There was harmony around the campfire.
Gandalf believed this was because the forces of good and evil were weary of their ageless
conflict and had retreated from battlefield of the world for a brief interlude, no doubt to plot and
plan their next offensive against each other. A sigh of relief escaped the land at this stalemate,
manifesting in a gentle breeze that swept through the air when the field of battle was empty. The
land settled comfortably to enjoy this brief equilibrium however long it lasted. Across Middle-earth, the urge to destroy and fight had withered away for a night, though no one truly noticed it
in the twilight hours of the dark.
Smoking his pipe, Gandalf noted the Fellowship was enjoying the lethargic pace that followed
their evening meal. The cool rather than icy temperatures of the night were welcomed and if
there was a cold bite to the air, the fire certainly chased the unpleasant feeling away. They sat
around campfire, drinking in the comfortable atmosphere that had settled around them as they
took a rare moment of rest, when the dangers of the quest and the conflicts within the group
seemed terribly far away. During this brief sojourn, it was easy to forget that they were Nine
Walkers embarking on a great quest to save Middle earth, but rather a group of companions,
journeying the same path.
It was just as well, Gandalf decided as he let out a puff of smoke from his pipe. Even an Istar’s
patience could be taxed by the behavior he had been forced to tolerate these past few days.
Despite himself, he knew he was reaching the end of his rope when he began to wonder if it was
such a terrible thing to use the powers of the Sacred Fire to turn each member of the company
into some form of life that was incapable of speaking. A frog perhaps? No good, he shook his
head silently because frogs could croak. Insects would only swarm and cause the same irritation
despite lacking the power of speech. He had descended the order of beasts that might be
suitable when he realized that he was devoting all together too much thought to this entire idea.
It was not that the company was truly aggravating, it was simply that they had such difficulty
tolerating each other. With each rising conflict, this hostility grew so fierce that there was no
need to fear being killed by orcs or wraiths, when the deed could be easily accomplished by
anyone of them in a fit of temper. The tension was so thick that Gandalf was being driven to
smoke so much leaf that he had almost exhausted his personal supply. Since the quest could not
be delayed in order for him to make a quick trip to South Farthing to replenish his supply, the
wizard was rather irate by the whole situation.
Fortunately, at this moment, all seemed quiet and peaceful and for their own sakes as well his
sanity, harmonious as well.
Frodo was no longer spending every waking moment bemoaning his fate at being the possessor
of the One Ring, despite voluntarily agreeing to take the thing to Mordor while Sam was not
constantly telling him (and everyone else for that matter) how courageous his master was
undertaking this great quest. Legolas and Gimli had paused in their quarrelling like wayward
children, a rather extraordinary feat considering one was more than a century old while the other
was three thousand years old. Even Merry and Pippin had ceased to remind them it was time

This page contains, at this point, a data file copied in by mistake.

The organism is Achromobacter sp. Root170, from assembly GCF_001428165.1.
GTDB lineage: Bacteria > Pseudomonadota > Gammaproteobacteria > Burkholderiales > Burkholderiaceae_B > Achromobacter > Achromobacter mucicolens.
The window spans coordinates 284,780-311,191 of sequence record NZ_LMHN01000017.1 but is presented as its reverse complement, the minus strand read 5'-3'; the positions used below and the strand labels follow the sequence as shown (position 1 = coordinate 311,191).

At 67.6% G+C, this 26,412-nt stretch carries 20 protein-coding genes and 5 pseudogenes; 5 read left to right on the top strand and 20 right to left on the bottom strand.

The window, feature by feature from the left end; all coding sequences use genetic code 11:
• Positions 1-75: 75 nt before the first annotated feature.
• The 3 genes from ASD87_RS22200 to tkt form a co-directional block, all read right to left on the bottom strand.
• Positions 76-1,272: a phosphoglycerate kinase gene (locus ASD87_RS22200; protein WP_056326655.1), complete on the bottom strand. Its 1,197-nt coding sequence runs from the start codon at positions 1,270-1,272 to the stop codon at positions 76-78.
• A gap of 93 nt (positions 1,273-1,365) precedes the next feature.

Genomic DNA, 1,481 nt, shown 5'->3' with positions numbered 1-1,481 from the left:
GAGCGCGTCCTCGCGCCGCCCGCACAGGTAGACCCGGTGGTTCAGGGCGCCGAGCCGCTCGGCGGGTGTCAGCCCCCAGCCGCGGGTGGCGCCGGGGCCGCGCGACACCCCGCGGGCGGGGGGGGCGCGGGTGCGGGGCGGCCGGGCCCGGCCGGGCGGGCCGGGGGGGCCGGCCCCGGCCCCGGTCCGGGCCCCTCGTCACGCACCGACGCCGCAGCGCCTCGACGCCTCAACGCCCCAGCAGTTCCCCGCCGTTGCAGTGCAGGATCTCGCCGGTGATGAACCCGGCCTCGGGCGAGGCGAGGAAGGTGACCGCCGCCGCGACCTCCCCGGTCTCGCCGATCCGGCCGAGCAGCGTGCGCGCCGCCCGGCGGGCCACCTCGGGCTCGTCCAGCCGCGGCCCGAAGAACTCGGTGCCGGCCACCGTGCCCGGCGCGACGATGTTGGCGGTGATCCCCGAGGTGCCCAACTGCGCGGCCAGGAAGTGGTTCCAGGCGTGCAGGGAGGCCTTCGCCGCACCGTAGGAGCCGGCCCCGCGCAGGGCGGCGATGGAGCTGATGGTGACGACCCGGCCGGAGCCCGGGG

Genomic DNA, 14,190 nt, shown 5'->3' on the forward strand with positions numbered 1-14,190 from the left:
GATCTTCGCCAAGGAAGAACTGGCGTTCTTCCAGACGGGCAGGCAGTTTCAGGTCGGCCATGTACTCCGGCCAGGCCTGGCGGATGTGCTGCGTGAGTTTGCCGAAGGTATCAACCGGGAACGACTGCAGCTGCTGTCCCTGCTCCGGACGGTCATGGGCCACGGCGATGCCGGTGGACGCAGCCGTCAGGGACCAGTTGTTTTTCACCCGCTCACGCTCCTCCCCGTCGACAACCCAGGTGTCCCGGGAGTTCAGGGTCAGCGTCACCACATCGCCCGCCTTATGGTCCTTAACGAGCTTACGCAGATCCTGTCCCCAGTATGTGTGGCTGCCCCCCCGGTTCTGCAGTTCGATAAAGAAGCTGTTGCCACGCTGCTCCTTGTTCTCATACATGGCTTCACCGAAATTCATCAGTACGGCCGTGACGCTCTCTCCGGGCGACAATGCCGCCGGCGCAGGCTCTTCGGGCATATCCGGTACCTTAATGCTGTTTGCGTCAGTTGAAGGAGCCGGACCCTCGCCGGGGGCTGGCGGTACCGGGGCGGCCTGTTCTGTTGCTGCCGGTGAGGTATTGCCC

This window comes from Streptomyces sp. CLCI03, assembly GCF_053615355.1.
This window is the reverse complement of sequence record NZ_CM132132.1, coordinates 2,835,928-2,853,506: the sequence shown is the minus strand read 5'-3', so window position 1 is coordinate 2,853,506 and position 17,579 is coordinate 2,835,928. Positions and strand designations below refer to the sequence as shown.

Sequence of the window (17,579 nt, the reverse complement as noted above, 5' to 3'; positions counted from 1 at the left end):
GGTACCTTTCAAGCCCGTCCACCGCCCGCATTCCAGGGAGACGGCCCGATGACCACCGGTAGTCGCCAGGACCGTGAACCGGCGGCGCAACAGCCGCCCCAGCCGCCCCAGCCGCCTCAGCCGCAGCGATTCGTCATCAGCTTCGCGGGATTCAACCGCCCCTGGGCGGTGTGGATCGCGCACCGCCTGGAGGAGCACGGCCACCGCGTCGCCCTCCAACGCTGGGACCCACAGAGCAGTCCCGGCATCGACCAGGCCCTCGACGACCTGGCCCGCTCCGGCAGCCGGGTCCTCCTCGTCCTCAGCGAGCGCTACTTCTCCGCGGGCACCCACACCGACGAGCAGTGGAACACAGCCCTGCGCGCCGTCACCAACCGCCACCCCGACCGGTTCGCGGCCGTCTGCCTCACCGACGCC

to break their journey for either breakfast, lunch, morning tea, dinner or for that matter,
mushrooms. Boromir had also stopped glaring at Aragorn as if at every turn, the Ranger was
preparing to claim something else that did not belong to him, be it the throne of Gondor or the
last morsel of food left in Sam’s cooking pot. This was of course when Boromir was not staring
at Frodo with longing for the One Ring.
Or at least Gandalf hoped it was his longing for the One Ring.
“I wonder what Rosie is doing?” Samwise Gamgee spoke out loud to no one in particular.
He referred to Rosie Cotton of course, the young daughter of Farmer Cotton who always had a
kind word to him and smiled whenever he passed by.
“Probably still waiting for you to say two words to her,” Frodo retorted, drawing a dark look
“I speak to her all the time!” The hobbit exclaimed but by the shade of red his ears was turning
at Frodo’s remark, it was clear that his intentions towards her ran deeper than mere
“Is she your lady then?” Legolas inquired.
“No!” Sam sputtered aghast. “She’s just Rosie, a girl I know.” His voice escaped him in a
“Can you believe he is known for his silver tongue among the girls in the Shire?” Pippin teased
as Sam turned an even crimson with embarrassment. It did not help that Pippin’s remark had
produced a ripple of laughter throughout the company at Sam’s expense.
“Don’t feel bad Sam,” Frodo rose to the occasion as always when it came to Sam’s self esteem.
“Pippin isn’t any better at talking to girls then you are, about how you feel about them. I saw him
sneaking looks at Diamond of Long Cleeves at Bilbo’s party.”
“Diamond?” Merry stared at his best friend in amusement. “You didn’t tell me!”
“Its none of your business that’s why,” Pippin bristled and gave Frodo a dark look, especially
when Sam was now grinning ear to ear at not being alone in his uncertainty around the ladies.
“How do any of you Shire folk expect to bear children if you cannot even speak to the fairer
sex?” Boromir laughed heartily. “Women like men taking charge. You have to let them know
how you feel and sweep them off their feet.”
“And you know all this from your wealth of experience as an unmarried man?” Aragorn could
not resist adding with a certain hint of smugness, since he was the only one in the company who
actually had a woman in his life.
“One does not need to be married to know how to treat women,” Boromir retorted sourly.